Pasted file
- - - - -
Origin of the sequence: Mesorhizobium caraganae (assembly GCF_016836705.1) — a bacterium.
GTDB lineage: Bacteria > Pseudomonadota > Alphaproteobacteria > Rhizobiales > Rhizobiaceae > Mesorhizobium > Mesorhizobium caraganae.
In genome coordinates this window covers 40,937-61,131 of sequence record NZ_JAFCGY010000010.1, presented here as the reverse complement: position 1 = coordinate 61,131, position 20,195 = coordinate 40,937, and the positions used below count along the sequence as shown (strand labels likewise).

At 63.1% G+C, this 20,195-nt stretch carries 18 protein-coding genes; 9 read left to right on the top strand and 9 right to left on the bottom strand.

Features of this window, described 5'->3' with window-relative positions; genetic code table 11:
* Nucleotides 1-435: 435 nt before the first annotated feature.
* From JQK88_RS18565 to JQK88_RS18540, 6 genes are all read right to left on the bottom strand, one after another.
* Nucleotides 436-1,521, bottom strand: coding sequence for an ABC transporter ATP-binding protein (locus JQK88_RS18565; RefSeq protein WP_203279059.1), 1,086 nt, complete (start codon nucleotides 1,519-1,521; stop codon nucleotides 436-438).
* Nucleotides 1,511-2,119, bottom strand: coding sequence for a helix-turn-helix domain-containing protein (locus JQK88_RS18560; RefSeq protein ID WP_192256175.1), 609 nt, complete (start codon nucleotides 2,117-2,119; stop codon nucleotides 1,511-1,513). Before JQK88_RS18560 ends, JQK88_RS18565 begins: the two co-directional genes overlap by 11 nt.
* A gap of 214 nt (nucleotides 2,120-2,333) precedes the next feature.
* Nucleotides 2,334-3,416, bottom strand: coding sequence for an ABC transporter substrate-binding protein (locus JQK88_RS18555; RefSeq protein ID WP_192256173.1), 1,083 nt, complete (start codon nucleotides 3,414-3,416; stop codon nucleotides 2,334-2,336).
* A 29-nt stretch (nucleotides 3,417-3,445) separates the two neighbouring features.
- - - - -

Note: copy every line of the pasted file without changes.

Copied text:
Origin of the sequence: Mesorhizobium caraganae (assembly GCF_016836705.1) — a bacterium.
GTDB lineage: Bacteria > Pseudomonadota > Alphaproteobacteria > Rhizobiales > Rhizobiaceae > Mesorhizobium > Mesorhizobium caraganae.
In genome coordinates this window covers 40,937-61,131 of sequence record NZ_JAFCGY010000010.1, presented here as the reverse complement: position 1 = coordinate 61,131, position 20,195 = coordinate 40,937, and the positions used below count along the sequence as shown (strand labels likewise).

At 63.1% G+C, this 20,195-nt stretch carries 18 protein-coding genes; 9 read left to right on the top strand and 9 right to left on the bottom strand.

Features of this window, described 5'->3' with window-relative positions; genetic code table 11:
* Nucleotides 1-435: 435 nt before the first annotated feature.
* From JQK88_RS18565 to JQK88_RS18540, 6 genes are all read right to left on the bottom strand, one after another.
* Nucleotides 436-1,521, bottom strand: coding sequence for an ABC transporter ATP-binding protein (locus JQK88_RS18565; RefSeq protein WP_203279059.1), 1,086 nt, complete (start codon nucleotides 1,519-1,521; stop codon nucleotides 436-438).
* Nucleotides 1,511-2,119, bottom strand: coding sequence for a helix-turn-helix domain-containing protein (locus JQK88_RS18560; RefSeq protein ID WP_192256175.1), 609 nt, complete (start codon nucleotides 2,117-2,119; stop codon nucleotides 1,511-1,513). Before JQK88_RS18560 ends, JQK88_RS18565 begins: the two co-directional genes overlap by 11 nt.
* A gap of 214 nt (nucleotides 2,120-2,333) precedes the next feature.
* Nucleotides 2,334-3,416, bottom strand: coding sequence for an ABC transporter substrate-binding protein (locus JQK88_RS18555; RefSeq protein ID WP_192256173.1), 1,083 nt, complete (start codon nucleotides 3,414-3,416; stop codon nucleotides 2,334-2,336).
* A 29-nt stretch (nucleotides 3,417-3,445) separates the two neighbouring features.